Two mechanisms of midbrain and striatal dopaminergic projections may be involved in pathological gambling: hypersensitivity to reward and sustained activation toward uncertainty. The midbrain—striatal dopamine system distinctly codes reward and uncertainty, where dopaminergic activation is a linear...... function of expected reward and an inverse U-shaped function of uncertainty. In this study, we investigated the dopaminergic coding of reward and uncertainty in 18 pathological gambling sufferers and 16 healthy controls. We used positron emission tomography (PET) with the tracer [11C]raclopride to measure...... dopamine release, and we used performance on the Iowa Gambling Task (IGT) to determine overall reward and uncertainty. We hypothesized that we would find a linear function between dopamine release and IGT performance, if dopamine release coded reward in pathological gambling. If, on the other hand...

  19. Endocannabinoid-dopamine interactions in striatal synaptic plasticity

    Directory of Open Access Journals (Sweden)

    Brian Neil Mathur

    2012-04-01

    Full Text Available The nigrostriatal dopaminergic system is implicated in action control and learning. A large body of work has focused on the contribution of this system to modulation of the corticostriatal synapse, the predominant synapse type in the striatum. Signaling through the D2 dopamine receptor is necessary for endocannabinoid-mediated depression of corticostriatal glutamate release. Here we review the known details of this mechanism and discuss newly discovered signaling pathways interacting with this system that ultimately exert dynamic control of cortical input to the striatum and striatal output. This topic is timely with respect to Parkinson’s disease given recent data indicating changes in the striatal endocannabinoid system in patients with this disorder.

  20. The Cognitive Architecture of Spatial Navigation: Hippocampal and Striatal Contributions.

    Science.gov (United States)

    Chersi, Fabian; Burgess, Neil

    2015-10-07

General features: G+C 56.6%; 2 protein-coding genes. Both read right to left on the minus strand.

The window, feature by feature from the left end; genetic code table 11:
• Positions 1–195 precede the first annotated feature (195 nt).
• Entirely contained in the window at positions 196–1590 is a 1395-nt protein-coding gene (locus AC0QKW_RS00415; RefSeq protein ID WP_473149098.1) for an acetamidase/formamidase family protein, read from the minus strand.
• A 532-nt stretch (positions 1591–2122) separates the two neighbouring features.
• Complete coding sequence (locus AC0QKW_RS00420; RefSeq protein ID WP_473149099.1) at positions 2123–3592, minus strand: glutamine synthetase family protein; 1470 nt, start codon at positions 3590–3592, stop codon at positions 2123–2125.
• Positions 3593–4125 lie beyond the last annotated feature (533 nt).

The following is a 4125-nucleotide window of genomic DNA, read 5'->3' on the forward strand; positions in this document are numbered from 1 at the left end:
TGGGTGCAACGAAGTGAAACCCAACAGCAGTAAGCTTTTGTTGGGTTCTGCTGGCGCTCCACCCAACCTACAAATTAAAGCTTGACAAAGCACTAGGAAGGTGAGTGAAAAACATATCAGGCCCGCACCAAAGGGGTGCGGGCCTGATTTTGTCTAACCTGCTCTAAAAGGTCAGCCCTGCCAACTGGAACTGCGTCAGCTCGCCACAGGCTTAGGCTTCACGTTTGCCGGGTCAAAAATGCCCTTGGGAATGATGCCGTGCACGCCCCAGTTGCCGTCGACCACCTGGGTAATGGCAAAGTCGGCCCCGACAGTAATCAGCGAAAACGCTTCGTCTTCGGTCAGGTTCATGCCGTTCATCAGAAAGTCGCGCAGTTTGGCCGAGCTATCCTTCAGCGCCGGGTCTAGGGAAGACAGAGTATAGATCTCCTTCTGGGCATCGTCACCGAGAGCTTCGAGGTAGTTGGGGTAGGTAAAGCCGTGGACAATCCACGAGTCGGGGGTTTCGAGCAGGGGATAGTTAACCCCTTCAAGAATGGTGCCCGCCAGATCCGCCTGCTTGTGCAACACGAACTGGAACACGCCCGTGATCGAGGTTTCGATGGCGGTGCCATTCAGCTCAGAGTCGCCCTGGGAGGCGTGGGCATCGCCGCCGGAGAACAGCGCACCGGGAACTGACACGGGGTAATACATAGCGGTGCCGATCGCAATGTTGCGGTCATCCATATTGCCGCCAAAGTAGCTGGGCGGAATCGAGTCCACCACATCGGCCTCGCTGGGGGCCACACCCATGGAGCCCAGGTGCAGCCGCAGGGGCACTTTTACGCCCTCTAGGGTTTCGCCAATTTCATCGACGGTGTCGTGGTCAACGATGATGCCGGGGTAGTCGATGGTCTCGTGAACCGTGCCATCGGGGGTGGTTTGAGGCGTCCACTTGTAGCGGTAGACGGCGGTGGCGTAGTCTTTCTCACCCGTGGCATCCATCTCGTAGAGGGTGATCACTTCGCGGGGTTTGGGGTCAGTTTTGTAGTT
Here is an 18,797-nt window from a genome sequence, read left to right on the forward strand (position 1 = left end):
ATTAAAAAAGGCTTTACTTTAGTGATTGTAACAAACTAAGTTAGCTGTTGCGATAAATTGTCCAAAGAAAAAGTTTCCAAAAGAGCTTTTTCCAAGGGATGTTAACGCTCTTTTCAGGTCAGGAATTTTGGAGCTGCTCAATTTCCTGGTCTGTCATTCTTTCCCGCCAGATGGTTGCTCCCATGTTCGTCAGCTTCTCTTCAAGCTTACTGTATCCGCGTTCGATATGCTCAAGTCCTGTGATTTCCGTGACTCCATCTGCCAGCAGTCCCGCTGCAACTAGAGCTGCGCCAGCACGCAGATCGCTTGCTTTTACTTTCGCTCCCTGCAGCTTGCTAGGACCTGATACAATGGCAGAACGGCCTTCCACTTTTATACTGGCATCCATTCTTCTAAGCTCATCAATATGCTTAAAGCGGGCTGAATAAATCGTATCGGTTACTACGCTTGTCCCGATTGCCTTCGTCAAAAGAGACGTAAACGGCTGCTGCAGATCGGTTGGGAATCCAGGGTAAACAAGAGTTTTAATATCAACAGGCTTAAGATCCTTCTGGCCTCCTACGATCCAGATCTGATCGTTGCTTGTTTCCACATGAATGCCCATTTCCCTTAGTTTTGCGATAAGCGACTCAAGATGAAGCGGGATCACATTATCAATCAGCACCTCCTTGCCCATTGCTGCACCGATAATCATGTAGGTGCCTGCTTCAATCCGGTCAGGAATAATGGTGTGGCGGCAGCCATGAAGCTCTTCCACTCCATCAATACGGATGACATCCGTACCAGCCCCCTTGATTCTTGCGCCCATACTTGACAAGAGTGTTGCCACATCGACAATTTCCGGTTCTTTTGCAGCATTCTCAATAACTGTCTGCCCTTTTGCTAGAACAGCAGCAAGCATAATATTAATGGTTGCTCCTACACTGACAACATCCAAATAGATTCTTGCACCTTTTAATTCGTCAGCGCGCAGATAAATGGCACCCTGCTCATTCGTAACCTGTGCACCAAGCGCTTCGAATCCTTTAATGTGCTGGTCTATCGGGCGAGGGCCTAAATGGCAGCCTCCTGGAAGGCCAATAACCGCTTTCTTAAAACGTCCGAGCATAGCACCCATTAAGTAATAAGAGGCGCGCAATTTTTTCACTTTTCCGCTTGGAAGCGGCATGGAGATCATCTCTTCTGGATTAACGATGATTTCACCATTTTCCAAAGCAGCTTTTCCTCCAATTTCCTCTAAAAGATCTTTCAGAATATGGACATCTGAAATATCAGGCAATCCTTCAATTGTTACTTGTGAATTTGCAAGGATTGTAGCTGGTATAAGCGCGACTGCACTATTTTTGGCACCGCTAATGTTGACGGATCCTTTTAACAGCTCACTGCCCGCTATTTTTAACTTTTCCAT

Spatial navigation can serve as a model system in cognitive neuroscience, in which specific neural representations, learning rules, and control strategies can be inferred from the vast experimental literature that exists across many species, including humans. Here, we review this literature, focusing on the contributions of hippocampal and striatal systems, and attempt to outline a minimal cognitive architecture that is consistent with the experimental literature and that synthesizes previous related computational modeling. The resulting architecture includes striatal reinforcement learning based on egocentric representations of sensory states and actions, incidental Hebbian association of sensory information with allocentric state representations in the hippocampus, and arbitration of the outputs of both systems based on confidence/uncertainty in medial prefrontal cortex. We discuss the relationship between this architecture and learning in model-free and model-based systems, episodic memory, imagery, and planning, including some open questions and directions for further experiments. Copyright © 2015 Elsevier Inc. All rights reserved.

  1. Centrality of striatal cholinergic transmission in basal ganglia function

    Directory of Open Access Journals (Sweden)

    Paola eBonsi

    2011-02-01

    Full Text Available Work over the past two decades revealed a previously unexpected role for striatal cholinergic interneurons in the context of basal ganglia function. The recognition that these interneurons are essential in synaptic plasticity and motor learning represents a significant step ahead in deciphering how the striatum processes cortical inputs, and why pathological circumstances cause motor dysfunction.Loss of the reciprocal modulation between dopaminergic inputs and the intrinsic cholinergic innervation within the striatum appears to be the trigger for pathophysiological changes occurring in basal ganglia disorders. Accordingly, there is now compelling evidence showing profound changes in cholinergic markers in these disorders, in particular Parkinson’s disease and dystonia.Based on converging experimental and clinical evidence, we provide an overview of the role of striatal cholinergic transmission in physiological and pathological conditions, in the context of the pathogenesis of movement disorders.

  2. Thyroid Scan and Uptake

    Medline Plus

    Full Text Available ... News Physician Resources Professions Site Index A-Z Thyroid Scan and Uptake Thyroid scan and uptake uses ... the Thyroid Scan and Uptake? What is a Thyroid Scan and Uptake? A thyroid scan is a ...

  3. Motor tics evoked by striatal disinhibition in the rat

    Science.gov (United States)

    Bronfeld, Maya; Yael, Dorin; Belelovsky, Katya; Bar-Gad, Izhar

    2013-01-01